When Fox was elected president in 2000, his victory was hailed as the beginning of true democracy in a country that had been dominated for over 70 years by one party, the PRI. It is now clear to everyone in Mexico that little has changed. When democratic elections stand in the way of political graft and privilege, then democracy must go, just as it always has.

Before the Deputies voted last week, López spoke in the central square of Mexico City , to crowds estimated at between 200,000 and 400,000 people, who demanded justice, not chicanery. López, in a surprise move, asked his supporters not to disrupt the life of the city; not to block intersections, or sit in at government offices. I think it was a mistake on his part, and here’s why:

Unless “business as usual” is seriously disrupted, why will anyone care to change? The argument (and it is a strong one) is that López doesn’t want to look like the teachers, and other special interest groups who often tie up the traffic in and out of the center of the city for hours at a time, angering the citizenry and creating enemies for their cause. I agree: López’ supporters, should they choose to disrupt, will create anger – not anger directed at López, but rather at the political establishment that caused the problem.

[Another possibility is that disruptions, particularly by the students, who tend to favor confrontations, will occur despite his statement, in which case he has “plausible deniability”: the best of both worlds.]

López says he is taking his case to the Human Rights Commission of the Organization of American States (OAS), and other judicial and supra-political bodies, but I believe that the issue will be decided in the streets, in the courts, and especially in the voting booths, where citizens will, if López is successfully barred from running, take it out on the candidates of the PRI and PAN.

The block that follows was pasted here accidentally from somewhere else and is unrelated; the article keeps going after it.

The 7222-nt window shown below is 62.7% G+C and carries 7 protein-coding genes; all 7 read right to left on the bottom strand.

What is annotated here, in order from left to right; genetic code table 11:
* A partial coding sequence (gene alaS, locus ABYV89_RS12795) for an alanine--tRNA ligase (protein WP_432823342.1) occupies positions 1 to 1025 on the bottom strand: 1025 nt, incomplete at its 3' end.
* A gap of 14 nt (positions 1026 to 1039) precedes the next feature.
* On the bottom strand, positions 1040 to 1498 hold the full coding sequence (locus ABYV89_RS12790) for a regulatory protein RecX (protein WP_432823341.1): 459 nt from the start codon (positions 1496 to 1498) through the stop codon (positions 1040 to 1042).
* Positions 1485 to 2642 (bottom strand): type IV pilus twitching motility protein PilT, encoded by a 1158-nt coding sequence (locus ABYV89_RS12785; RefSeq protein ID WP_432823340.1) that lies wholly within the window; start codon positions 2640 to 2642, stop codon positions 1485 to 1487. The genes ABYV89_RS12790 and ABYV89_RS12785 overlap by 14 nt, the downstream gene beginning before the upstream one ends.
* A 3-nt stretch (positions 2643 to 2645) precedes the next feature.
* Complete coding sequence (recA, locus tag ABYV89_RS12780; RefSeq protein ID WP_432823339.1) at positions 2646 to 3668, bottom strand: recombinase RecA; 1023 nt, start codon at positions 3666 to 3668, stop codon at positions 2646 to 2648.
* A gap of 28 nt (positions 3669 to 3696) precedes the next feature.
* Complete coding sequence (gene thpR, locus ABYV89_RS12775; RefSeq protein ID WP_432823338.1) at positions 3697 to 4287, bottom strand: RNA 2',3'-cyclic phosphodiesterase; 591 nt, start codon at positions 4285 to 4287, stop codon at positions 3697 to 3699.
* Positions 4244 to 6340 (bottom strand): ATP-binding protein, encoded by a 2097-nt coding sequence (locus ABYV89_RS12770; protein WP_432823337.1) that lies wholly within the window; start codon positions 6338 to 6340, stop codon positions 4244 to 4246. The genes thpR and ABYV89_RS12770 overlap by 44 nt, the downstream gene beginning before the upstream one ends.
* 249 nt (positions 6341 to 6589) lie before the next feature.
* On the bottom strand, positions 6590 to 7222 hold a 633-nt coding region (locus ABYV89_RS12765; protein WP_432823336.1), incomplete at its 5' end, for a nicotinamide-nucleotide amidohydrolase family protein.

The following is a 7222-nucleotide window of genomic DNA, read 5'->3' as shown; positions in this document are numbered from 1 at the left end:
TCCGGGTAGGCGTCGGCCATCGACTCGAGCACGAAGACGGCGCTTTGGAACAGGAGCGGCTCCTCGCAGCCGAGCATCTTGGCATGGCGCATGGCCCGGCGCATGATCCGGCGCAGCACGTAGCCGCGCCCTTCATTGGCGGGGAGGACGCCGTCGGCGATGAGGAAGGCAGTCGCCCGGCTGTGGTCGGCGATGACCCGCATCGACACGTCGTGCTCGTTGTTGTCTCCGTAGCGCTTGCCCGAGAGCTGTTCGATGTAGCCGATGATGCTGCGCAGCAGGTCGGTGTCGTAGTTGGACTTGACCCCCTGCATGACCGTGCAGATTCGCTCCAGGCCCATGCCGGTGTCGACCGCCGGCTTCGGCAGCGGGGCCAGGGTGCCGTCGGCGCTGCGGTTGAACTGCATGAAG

Meanwhile, nothing decisive has occurred, so stay tuned…

This tree grows in the plaza between Carmen Alta church and the Graphic Arts Library. Planted at the orders of Francisco Toledo, enfant terible of the local art scene, it is “muy Oaxaqueño”, a symbol of what we will miss until our return.

Bacocho Alert:

This Monday’s issue of “Noticias” has a picture of the beach at Bacocho, a suburb to the west of Puerto Escondido, and home to some of the swankier subdivisions in which many houses are owned by foreign residents. Long considered one of the “nicer” beaches in the area, it would appear that its’ increased popularity is the primary culprit in what could become a major eco-disaster.

The problem seems to be “aguas negras” (black waters; untreated waste water) emanating from the sewage treatment plant, which apparently has too much to handle. This is not a new problem. It has been leaking, little by little, for years, but what with increased leakage and increased input, it has finally reached the point where a smelly localized problem is about to affect the beach itself.

Still unwilling (or perhaps unable) to pay the costs of expanding the treatment facility and tightening up the piping system, the authorities are appealing to the federal government for help – not the first time they have (unsuccessfully) done so. Anyway, for now, and especially when the rainy season hits, Carazalillo or one of the other beaches may be a better bet for disease-free snorkeling…

This, on the other hand, we will not miss: piles of rubble from the torn-up Zócalo. In the background is the very upscale indoor / outdoor restaurant of the Marques del Valle hotel.

Here We go Again:

Tomorrow, bright and early, we board the 51-passenger Continental Express jet to Houston , there to transfer to a considerably larger plane which will, by 2:00 p.m., put us on the ground in Los Angeles. This is the first time I will have taken the $$$high$$$ road to the other side: I have, in the past, opted for trips that involved more stops, or a major bus ride (cheaper). I guess we’re succumbing to the idea that we ain’t as young as we used to be, and swapping dollars for comfort. Less adventure, but less stress…

We’ll be gone eight weeks, during which time we will see the grand-kids (and the great grandson); cool off (it’s much milder up there this time of the year, and much greener, too); go see some friends in the Bay area; and tend to our annual medical needs. Meanwhile, we will do our best to keep up with what’s happening back home (here), and, information and interest allowing, put together a newsletter or two.